Hard To Feel The Pull Of The Open Road When You’re Stuck In Heavy Traffic

Some romances are more durable than others, and America’s love affair with the car has been more than a quick tumble in the backseat. However, a new report from the Pew Research Center suggests the ardor is cooling—not because of gas prices but because of traffic.

In a 1991 survey of drivers, 29 percent said they like to drive “a great deal.” In the new poll, that number slipped by nearly one-third, to 20 percent. There was a corresponding increase (from 20 percent to 28 percent) in the number who said they regard driving as a chore. The “chore” vote has grown especially among lower-income drivers, from 14 percent to 36 percent. There has been a rise in the number of drivers who view their car as merely “a means of transportation” (from 56 percent to 75 percent) and a decline in the number who see it as “something special” (from 43 percent to 23 percent). When respondents who described driving as a chore were asked to cite their reason for feeling this way, the top responses were traffic congestion (23 percent) and “other drivers” (14 percent). Just 3 percent mentioned the expense.

In the multitasking era, drivers aren’t content just to drive. In the past year, 58 percent have talked on a handheld phone and 41 percent have eaten a meal while driving. Sixteen percent have engaged in “personal grooming” (such as putting on makeup) at the wheel, while a more literary 6 percent have read a newspaper, book or magazine while driving. Nearly equal numbers of men (38 percent) and women (37 percent) said they’ve “shouted, cursed or made gestures to other drivers in the past year.”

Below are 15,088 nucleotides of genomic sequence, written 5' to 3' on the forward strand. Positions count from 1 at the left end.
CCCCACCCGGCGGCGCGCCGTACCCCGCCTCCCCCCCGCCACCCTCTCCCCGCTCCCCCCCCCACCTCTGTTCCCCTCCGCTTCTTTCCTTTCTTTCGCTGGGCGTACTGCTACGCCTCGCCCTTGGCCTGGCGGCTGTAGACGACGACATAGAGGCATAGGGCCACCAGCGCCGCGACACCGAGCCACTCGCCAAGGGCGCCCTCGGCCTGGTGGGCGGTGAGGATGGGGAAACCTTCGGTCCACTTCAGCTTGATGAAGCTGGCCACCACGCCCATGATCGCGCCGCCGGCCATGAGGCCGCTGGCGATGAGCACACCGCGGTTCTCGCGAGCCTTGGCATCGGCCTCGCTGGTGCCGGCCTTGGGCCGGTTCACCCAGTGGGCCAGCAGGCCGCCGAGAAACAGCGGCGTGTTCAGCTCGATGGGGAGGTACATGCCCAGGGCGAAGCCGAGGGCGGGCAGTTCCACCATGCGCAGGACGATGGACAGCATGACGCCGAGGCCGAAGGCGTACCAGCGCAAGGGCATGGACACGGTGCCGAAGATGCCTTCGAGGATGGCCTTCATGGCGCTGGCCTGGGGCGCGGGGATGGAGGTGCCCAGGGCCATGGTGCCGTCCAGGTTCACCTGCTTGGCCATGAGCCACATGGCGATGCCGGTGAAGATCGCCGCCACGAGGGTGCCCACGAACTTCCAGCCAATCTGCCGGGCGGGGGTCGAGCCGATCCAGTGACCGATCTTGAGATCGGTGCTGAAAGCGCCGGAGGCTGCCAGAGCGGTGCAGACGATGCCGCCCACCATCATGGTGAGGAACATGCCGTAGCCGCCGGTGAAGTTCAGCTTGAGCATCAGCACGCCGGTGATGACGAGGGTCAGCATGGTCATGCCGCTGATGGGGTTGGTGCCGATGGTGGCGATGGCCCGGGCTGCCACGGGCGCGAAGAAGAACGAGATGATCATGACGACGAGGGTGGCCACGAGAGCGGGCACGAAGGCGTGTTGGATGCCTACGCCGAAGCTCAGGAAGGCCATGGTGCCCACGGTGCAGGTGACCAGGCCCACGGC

For all the complaints Americans have about driving, a majority still enjoy it. Sixty-nine percent said they like to drive. Twenty-seven percent of drivers (30 percent of men, 25 percent of women) said they went driving “just for the fun of it” in the week before being polled. Even among those who usually view driving as a chore, 13 percent said they’d taken a drive just for fun in the past week. Drivers in the 18-29 age bracket were especially likely to have taken a spin just for fun in the past week, with 36 percent having done so. Among people who like driving, what exactly do they like about it? Displaying their command of car-commercial clichés, 14 percent of this cohort “specifically mentioned the sense of freedom or independence while driving.” Even more said they like being alone and having time to think or relax (21 percent); 19 percent enjoy seeing the sights. Or maybe they just appreciate the companionship: Thirty-one percent of drivers said “they think of their car as having a personality.”